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What is there to say? I'm not very interesting. I'm not a good writer. I don't even dress well. If you insist on knowing something about me just wander through the archives. It's all there.

Tuesday, May 17, 2005

On offers for bank credit cards

I have been with the same bank for several years now. For some reason, they suddenly started sending me several letters per week asking me if I wanted to get a credit card with them. The fact is that I already have a credit card with them. I have more debt than many African nations. So, it is doubtful that I would want to have yet another credit card with this or any other bank.

After receiving about a dozen or so of these solicitations, I called the bank’s customer service number. I spent about ten minutes wandering through an endless morass of automated option before finally reaching a real person, Brian, a pleasantly bland customer service representative. I explained that I had begun receiving multiple offers for credit cards and just wanted to tell them that I already had one. They could save a little postage and stop sending me three offers per week. Brian, the pleasantly bland customer service representative, informed me that he could not stop the mailings. I would have to send a letter to a different location to get them stopped. He then proceeded to give me an address and a list of about ten items that I would need to put into a signed letter including address, previous addresses, birth date, account numbers, social security number and the names of the fathers of the last three girls I had gone out with in high school. (Just kidding about that last one, they only needed the last two fathers)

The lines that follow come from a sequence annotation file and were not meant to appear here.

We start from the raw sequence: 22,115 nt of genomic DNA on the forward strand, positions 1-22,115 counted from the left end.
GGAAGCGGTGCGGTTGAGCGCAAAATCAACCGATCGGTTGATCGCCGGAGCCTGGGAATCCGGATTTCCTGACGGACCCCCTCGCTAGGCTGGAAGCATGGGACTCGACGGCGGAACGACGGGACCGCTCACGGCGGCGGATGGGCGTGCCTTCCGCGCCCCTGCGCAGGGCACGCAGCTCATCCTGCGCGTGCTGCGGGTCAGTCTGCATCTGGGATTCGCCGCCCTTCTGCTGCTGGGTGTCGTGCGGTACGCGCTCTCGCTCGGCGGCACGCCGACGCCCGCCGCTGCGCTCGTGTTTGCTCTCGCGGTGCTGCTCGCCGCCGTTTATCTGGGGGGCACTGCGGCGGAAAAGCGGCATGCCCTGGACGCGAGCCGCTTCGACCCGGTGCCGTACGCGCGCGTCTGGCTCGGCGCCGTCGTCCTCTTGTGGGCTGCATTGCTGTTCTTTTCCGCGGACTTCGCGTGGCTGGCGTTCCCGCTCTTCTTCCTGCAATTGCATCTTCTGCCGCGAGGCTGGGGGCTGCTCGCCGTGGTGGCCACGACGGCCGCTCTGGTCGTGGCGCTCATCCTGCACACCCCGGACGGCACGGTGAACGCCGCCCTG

I was taken aback. I mentioned that I had not done anything to start this avalanche of offers. I had always carefully read and followed the arcane instructions on every opt-out form I had ever received from the bank. Why did I have to spend an hour writing and mailing a letter to stop these mailings? He said he was sorry, but that the process was handled by a different part of the organization and could not be handled by him. He also informed me that “due to the bank’s policy” I would be unable to resolve this by phone. I suppressed the urge to get into a heated discussion with Brian, the pleasantly bland customer service representative, concerning the bank’s definition of the term “customer service” in their policy statement. Instead, I asked him why I could not handle it over the phone. Was that other "part of the organization" not allowed to use the phone? Were they being punished for running up the long distance bill or having a party while the parents were out of town? Was the technology being withheld from them for fear of disrupting their delicate cultural balance?

My sarcasm went unappreciated by Brian, the pleasantly bland customer service representative.

I still receive that near constant barrage of solicitations. Now, however, I send back the business reply envelopes filled with the dozens of fliers and ads that come to me in my phone bill. Somebody needs to help those poor devils get a phone line.

1 Comments:

Anonymous CreditDude said...

Man, this story is hilarious. Too bad you seem to be not writing anymore.

13/8/07 4:05 AM  

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